Now all roads lead to France and heavy is the tread
Of the living; but the dead returning lightly dance.
Edward Thomas, Roads

Sunday, October 25, 2015

Letter from Lone Pine

Diorama at the Australian War Memorial Showing the Turkish Defensive Complex

One of the most famous assaults of the Gallipoli campaign, the Battle of Lone Pine (6–9 August 1915) was intended as a diversion from attempts by Allied forces to force a breakout from Suvla Bay and the Anzac perimeter on the heights of Chanuk Bair and Hill 971. It was in this log-covered trench complex, in total confusion, amid screams of anguish and despair, Lone Pine became a furious nightmare of hand-to-hand combat. "We were like a mob of ferrets in a rabbit warren," one trooper said. "It was one long grave, only some of us were still alive in it." It was a "success" at the price of 2,200 Australians killed or wounded and about 7,000 Turks killed or wounded.

The Lone Pine Battlefield Today

One senior Australian commander described the results thus:

In one charge it was so hot that we had no time to remove the wounded and, horrible to tell you, We had to tread on these poor dead and dying men lying in the trench to keep the gaps in the line filled. All war is horrible but this trench warfare is awful. A large proportion of wounds were in the head. I cannot wear my tunic today because it is all soiled and stained with a poor boy’s brains which were splashed all over it  I saw the whole side of this lad’s skull simply ripped out and his brains splashed round. . .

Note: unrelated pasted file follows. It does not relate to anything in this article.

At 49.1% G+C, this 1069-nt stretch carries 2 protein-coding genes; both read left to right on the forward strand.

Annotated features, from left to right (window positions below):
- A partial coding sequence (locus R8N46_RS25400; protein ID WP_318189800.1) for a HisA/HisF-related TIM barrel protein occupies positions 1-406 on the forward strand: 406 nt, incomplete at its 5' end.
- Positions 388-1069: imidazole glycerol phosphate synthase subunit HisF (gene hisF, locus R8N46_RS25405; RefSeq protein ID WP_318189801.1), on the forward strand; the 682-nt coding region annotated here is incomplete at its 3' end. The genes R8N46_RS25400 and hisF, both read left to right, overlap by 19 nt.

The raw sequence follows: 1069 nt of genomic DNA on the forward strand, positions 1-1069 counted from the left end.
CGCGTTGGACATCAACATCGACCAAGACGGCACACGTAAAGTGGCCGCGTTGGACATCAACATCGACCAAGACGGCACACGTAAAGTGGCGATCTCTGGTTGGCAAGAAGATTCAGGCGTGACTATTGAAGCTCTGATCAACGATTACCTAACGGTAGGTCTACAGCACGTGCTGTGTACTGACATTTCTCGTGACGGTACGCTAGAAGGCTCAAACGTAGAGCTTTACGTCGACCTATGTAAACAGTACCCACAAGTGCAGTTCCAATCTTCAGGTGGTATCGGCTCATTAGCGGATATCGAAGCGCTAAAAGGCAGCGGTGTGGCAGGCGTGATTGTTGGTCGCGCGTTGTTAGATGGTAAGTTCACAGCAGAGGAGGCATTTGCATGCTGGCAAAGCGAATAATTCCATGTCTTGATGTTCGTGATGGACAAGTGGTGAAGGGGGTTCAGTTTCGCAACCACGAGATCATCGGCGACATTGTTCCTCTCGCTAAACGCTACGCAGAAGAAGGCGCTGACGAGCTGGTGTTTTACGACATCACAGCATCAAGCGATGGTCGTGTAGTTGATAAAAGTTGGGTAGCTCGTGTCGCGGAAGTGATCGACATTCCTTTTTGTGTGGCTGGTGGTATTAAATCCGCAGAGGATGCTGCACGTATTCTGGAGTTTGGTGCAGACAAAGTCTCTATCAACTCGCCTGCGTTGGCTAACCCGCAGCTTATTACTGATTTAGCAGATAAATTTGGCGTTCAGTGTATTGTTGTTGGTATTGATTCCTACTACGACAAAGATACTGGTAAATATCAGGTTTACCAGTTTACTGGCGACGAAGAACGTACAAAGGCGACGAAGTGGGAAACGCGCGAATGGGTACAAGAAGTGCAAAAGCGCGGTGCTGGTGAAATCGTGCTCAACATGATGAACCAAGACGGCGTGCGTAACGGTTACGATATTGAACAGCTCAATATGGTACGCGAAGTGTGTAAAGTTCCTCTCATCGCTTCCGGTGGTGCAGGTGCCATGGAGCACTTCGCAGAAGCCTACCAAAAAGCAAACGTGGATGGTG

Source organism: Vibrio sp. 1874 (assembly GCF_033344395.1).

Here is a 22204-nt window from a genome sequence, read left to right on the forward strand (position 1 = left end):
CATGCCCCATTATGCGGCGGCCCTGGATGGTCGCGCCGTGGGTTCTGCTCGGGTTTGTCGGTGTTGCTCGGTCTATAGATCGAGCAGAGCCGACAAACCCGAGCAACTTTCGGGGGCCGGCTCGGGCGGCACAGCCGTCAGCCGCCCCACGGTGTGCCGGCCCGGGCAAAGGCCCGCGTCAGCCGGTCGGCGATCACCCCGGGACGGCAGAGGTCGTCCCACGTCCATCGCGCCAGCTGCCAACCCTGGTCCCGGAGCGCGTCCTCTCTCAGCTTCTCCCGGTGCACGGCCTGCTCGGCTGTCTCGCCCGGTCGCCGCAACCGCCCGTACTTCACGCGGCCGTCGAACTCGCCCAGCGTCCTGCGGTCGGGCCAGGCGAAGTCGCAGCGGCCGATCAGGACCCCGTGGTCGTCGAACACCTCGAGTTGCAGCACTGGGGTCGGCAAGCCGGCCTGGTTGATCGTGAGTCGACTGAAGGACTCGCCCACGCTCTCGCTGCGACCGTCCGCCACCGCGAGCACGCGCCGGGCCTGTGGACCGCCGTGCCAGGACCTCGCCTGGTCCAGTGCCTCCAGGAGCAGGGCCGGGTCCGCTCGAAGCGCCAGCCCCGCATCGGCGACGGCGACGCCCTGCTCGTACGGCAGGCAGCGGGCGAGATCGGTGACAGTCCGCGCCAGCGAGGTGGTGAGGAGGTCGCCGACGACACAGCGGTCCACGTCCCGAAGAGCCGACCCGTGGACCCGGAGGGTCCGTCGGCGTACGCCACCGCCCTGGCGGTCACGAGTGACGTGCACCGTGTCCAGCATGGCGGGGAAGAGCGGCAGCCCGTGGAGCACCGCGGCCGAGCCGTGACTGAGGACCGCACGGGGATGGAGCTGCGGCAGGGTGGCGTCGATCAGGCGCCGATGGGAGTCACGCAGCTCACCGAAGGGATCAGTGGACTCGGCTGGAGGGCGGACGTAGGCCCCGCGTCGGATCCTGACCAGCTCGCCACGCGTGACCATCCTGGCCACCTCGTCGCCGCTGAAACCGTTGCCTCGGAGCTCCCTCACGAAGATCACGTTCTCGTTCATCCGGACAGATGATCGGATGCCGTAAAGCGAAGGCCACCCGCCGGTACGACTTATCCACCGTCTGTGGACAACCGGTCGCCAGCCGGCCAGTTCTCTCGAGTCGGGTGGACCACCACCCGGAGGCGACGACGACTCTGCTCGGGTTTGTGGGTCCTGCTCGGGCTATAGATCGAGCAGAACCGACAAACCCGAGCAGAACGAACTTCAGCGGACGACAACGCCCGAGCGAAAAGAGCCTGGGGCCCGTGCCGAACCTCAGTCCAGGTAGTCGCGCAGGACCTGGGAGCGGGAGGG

When we left yesterday the trenches were indescribable. You must remember that not only our dead but the dead of the two previous days’ fighting, Turks and Australians often locked in a last death struggle, still lay there in large numbers in spite of all efforts. Many had had in fact been removed but they were so many in all that no real impression had been made. 

Moreover their poor corpses were continually smashed by the enemy’s shells and torn with bullet wounds. I leave the rest to your imagination.  Such a lot of people write to me asking about their boys. I try to tell them all I am allowed to, but I am afraid I will be able to tell little of the fight. It was all like a horrible nightmare. Fancy seeing a man you knew blinded and with hands blown off trying to get up on his feet. . . .

I must end now dear, I fear I am wandering a bit but I think you will excuse me. The Brigadier came down and congratulated us and said we have added to the reputation and our glory which will last for ever etc etc. but you could have my share of all the glory of the Battle of “Lonesome Pine” (as the hill is called from the one straggly old pine that once grew on its rugged top but which our Artillery has long since torn to ribbons and splinters) for one of the poor boys who died or was mangled to death there.  

Goodbye my dearie, goodbye. Pray that war may never come to Australia.

8 August 1915
Letter extract from Pompey Elliott, Commander 7th Battalion, AIF

Pompey Elliott with His Family Prior to Departing Australia

Harold "Pompey" Elliott was a senior Anzac officer, businessman, and politician. At the August Battle for Lone Pine he commanded the 7th Battalion, AIF. Four of the seven Victoria Crosses awarded at Lone Pine went to Elliott's battalion. He later commanded 15th Battalion at the disastrous Battle of Fromelles. Though the losses were not considered his fault, they limited his promotions, embittered him, and probably contributed to his suicide in 1931.